In The Voyage Out, one of Woolf's wittiest, socially satirical novels, Rachel Vinrace embarks for South America on her father's ship, and is launched on a course of self-discovery in a modern version of the mythic voyage. Lorna Sage's Introduction and Explanatory Notes offer guidance to the reader new to Woolf, and illuminate Woolf's presence, not identifiable in the heroine, but in the social satire, lyricism and patterning of consciousness in one woman's rite of passage.
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About the Author
Virginia Woolf (January 25, 1882 - March 28, 1941) was an English novelist and essayist regarded as one of the foremost modernist literary fig-ures of the twentieth century. During the interwar period, Woolf was a signifi-cant figure in London literary society and a member of the Bloomsbury Group. Her most famous works include the novels Mrs Dalloway (1925), To the Lighthouse (1927), and Orlando (1928), and the book-length essay A Room of One's Own (1929) with its famous dictum, "a woman must have money and a room of her own if she is to write fiction." Other Books of V. Woolf: To the Lighthouse (1927) Mrs Dalloway (1925) A Haunted House (1921) Orlando (1928) Mrs Dalloway in Bond Street (1923) Between the Acts (1941) The Duchess and the Jeweller (1938) The New Dress (1927) The Mark on the Wall (1917) The Years (1937)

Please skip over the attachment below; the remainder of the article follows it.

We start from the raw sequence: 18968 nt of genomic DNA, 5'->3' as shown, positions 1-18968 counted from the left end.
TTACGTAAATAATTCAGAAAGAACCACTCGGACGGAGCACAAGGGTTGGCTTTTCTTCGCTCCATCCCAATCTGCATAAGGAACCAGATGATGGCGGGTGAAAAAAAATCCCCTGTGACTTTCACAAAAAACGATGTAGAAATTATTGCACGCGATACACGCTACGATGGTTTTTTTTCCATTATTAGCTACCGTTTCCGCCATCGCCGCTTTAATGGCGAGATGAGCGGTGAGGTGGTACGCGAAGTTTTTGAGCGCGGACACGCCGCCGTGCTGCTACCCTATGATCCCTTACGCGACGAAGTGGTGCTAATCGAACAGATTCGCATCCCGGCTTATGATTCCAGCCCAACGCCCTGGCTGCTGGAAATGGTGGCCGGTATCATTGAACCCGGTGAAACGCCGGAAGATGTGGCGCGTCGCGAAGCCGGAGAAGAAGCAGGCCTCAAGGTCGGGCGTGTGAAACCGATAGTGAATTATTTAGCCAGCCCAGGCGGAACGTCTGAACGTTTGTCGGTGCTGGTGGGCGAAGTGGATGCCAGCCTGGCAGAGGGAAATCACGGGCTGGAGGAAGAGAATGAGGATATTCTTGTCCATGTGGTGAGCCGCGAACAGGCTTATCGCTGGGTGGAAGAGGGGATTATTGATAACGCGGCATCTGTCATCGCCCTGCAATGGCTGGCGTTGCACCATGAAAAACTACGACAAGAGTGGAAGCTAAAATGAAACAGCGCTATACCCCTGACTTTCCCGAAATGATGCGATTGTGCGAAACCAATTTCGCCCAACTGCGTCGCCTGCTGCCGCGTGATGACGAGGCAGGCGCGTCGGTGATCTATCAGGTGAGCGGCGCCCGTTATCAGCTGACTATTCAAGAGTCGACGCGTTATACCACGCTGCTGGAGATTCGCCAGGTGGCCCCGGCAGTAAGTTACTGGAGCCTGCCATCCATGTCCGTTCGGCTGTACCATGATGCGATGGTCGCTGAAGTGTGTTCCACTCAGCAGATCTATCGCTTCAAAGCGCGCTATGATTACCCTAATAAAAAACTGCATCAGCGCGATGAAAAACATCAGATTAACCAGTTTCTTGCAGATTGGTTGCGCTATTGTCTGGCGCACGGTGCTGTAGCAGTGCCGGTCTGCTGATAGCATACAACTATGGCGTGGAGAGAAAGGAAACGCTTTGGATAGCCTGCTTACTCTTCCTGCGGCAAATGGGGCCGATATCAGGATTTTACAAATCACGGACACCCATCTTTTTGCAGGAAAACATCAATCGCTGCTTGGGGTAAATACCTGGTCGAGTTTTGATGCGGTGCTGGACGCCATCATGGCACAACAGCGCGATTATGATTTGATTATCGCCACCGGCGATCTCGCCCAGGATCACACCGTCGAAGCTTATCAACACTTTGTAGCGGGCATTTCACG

An influential literary critic, Lorna Sage was a professor of English at the University of East Anglia in Norwich, England. Her other books include Women in the House of Fiction, The Cambridge Guide to Women s Writing in English, and a study of the novelist Angela Carter. She died in 2001.